New Zealand. The organisation receiving the distribution may be either a donee
organisation or a charity.
However, if the donee organisation is a registered charity the clause must state
that, on winding up, the income and assets must be used for charitable purposes in
Only the business income of a registered charity used for charitable purposes in
New Zealand is exempt from tax.
Any business income used overseas is liable for income tax. It will also be liable if
anyone connected to the organisation:
• receives or can receive any type of benefit or any assessable income, and
• can determine or materially influence the amount of the benefit or
circumstances in which they receive it.
However, there are two situations when an organisation may pay someone
connected with it (or provide other benefits) without losing its exemption. If:
• the person is reimbursed on a reasonable basis for expenses incurred on behalf
of the organisation
• the person lends money to the organisation, it may pay interest at normal
A person who provides services to the organisation as part of their professional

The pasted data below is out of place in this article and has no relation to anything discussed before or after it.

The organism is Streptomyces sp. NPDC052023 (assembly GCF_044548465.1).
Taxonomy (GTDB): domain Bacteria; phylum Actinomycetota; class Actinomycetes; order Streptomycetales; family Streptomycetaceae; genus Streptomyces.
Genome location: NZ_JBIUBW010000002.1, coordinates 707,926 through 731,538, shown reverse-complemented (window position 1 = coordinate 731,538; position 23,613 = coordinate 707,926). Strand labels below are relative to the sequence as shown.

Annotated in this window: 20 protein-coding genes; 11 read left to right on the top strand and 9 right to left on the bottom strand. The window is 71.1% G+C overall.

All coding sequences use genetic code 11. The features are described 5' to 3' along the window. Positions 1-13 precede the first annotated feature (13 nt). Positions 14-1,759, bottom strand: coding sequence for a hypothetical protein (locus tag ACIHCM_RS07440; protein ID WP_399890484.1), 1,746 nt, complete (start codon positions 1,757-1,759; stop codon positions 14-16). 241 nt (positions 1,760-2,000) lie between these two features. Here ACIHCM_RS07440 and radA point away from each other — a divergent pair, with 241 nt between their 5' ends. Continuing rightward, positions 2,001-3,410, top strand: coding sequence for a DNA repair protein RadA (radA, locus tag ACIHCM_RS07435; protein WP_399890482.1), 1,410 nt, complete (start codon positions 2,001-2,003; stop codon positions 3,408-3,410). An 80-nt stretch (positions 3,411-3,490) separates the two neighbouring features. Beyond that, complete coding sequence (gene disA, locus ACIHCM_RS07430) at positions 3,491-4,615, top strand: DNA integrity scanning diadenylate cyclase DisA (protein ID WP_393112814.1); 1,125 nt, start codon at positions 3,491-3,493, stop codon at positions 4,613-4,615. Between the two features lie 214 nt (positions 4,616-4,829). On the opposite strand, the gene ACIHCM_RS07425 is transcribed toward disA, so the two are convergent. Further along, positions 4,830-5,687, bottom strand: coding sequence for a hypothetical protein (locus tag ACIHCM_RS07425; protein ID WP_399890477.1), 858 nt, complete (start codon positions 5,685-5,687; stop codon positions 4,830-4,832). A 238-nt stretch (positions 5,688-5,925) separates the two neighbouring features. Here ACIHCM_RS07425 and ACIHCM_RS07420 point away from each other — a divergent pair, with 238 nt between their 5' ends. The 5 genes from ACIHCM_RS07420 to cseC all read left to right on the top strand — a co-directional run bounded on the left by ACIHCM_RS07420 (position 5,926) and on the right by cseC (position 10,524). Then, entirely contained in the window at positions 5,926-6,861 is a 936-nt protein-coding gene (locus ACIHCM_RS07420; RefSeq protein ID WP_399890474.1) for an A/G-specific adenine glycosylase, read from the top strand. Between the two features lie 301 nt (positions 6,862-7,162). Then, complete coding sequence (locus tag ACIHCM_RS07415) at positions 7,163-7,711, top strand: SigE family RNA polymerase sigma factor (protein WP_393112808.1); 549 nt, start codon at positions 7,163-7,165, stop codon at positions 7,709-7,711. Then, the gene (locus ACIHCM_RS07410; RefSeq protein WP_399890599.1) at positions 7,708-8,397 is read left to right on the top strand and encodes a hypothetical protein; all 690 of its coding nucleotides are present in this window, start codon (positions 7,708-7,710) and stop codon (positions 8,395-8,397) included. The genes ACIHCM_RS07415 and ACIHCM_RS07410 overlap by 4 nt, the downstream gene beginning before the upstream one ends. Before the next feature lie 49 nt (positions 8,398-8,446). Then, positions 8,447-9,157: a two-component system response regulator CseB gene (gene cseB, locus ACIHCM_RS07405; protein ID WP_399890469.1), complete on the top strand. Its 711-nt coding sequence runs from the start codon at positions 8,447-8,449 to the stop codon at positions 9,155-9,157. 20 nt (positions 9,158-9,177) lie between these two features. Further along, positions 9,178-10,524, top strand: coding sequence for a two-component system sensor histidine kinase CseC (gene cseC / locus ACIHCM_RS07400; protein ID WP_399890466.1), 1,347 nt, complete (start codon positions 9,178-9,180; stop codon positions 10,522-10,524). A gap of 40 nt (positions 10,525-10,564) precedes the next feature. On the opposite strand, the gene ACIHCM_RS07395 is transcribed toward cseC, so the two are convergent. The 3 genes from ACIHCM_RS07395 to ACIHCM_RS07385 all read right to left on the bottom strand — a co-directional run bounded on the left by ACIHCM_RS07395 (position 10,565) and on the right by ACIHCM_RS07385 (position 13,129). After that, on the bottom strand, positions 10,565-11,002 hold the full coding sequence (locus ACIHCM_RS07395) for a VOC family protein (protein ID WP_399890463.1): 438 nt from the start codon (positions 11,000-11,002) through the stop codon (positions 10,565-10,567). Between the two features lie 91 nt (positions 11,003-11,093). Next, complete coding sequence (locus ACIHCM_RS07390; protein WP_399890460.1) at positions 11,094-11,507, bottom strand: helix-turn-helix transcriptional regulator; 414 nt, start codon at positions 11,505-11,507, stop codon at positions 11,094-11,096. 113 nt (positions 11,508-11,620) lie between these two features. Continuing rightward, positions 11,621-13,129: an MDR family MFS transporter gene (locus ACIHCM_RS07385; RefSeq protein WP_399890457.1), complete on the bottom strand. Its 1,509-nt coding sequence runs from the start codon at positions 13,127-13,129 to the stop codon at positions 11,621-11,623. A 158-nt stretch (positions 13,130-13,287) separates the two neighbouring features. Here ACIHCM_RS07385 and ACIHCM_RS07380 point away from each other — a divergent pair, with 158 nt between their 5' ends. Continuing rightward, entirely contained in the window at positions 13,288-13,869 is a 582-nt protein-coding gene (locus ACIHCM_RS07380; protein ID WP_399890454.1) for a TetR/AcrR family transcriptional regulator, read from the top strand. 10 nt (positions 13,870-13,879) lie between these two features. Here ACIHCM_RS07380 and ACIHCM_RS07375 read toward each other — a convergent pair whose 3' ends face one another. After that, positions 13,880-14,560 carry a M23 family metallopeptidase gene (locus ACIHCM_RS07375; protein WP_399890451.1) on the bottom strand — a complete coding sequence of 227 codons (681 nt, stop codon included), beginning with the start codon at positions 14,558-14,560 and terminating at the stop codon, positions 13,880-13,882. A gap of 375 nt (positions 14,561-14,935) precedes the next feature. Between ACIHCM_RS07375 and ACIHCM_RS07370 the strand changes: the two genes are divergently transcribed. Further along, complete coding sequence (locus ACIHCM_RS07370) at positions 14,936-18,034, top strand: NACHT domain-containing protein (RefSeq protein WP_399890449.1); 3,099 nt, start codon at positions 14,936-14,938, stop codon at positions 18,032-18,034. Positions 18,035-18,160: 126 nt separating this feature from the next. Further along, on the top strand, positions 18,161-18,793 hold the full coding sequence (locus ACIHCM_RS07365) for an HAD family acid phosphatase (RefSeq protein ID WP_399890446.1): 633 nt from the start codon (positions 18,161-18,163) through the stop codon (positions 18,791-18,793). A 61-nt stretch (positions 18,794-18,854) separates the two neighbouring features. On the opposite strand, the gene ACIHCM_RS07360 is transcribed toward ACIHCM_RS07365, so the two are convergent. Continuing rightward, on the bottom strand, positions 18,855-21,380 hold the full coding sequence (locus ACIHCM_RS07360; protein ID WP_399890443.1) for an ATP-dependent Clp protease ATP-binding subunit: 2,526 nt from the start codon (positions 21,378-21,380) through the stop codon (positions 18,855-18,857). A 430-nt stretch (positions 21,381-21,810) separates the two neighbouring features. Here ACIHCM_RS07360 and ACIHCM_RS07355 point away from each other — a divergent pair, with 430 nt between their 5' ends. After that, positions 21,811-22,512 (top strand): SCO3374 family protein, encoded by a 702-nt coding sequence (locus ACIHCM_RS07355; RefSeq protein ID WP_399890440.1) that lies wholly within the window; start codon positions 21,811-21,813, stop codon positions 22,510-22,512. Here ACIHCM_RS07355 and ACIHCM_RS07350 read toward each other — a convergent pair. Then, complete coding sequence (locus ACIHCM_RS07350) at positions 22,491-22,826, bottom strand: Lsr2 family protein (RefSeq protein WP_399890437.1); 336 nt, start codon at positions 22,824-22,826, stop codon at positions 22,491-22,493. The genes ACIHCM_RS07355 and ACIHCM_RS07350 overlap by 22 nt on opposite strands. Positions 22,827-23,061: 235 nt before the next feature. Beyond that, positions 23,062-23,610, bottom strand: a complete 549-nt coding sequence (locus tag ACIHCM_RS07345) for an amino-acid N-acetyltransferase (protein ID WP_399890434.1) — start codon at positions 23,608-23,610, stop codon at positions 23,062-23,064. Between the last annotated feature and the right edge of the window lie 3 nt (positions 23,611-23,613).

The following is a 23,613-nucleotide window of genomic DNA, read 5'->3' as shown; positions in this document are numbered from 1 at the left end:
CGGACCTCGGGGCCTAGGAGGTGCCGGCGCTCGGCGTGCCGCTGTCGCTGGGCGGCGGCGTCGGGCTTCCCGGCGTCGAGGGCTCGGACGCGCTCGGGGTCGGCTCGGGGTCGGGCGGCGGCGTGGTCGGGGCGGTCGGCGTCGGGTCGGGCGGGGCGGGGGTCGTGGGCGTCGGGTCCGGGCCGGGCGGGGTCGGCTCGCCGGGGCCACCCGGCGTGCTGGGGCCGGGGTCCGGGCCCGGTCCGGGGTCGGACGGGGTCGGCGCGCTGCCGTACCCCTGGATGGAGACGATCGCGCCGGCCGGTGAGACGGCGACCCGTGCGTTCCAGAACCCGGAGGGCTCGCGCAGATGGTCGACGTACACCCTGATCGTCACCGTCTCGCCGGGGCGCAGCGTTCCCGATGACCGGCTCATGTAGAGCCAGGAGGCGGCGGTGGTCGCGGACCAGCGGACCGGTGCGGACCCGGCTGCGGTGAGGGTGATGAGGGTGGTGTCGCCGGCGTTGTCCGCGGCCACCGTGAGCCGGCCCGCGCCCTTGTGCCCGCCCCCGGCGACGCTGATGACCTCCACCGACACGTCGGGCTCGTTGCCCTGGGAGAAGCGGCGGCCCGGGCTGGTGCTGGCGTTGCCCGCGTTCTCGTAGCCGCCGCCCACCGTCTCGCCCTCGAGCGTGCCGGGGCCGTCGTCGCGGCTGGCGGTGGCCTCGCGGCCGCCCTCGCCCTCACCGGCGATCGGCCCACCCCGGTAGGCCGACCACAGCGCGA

practice cannot influence or determine the nature or amount of any benefit they
receive. The Public Trustee, the Mäori Trustee and any trustee company are
deemed to be carrying on business as a professional public practice.
A person is considered connected to a charitable organisation that is carrying on a
business if they are:
• the settlor or trustee of a trust
• a shareholder or director of a company
• a settlor or trustee of a trust who is a shareholder of the company
• an associated person of any of these people.
There are two further examples where an exemption will not apply.
• If someone transfers an asset to a trust but retains an interest in the asset, they
are considered to be a settlor of the trust and to be gaining a benefit.
• If a person connected to the organisation transfers an asset to the organisation
but retains an interest in the asset. If the organisation uses the asset to earn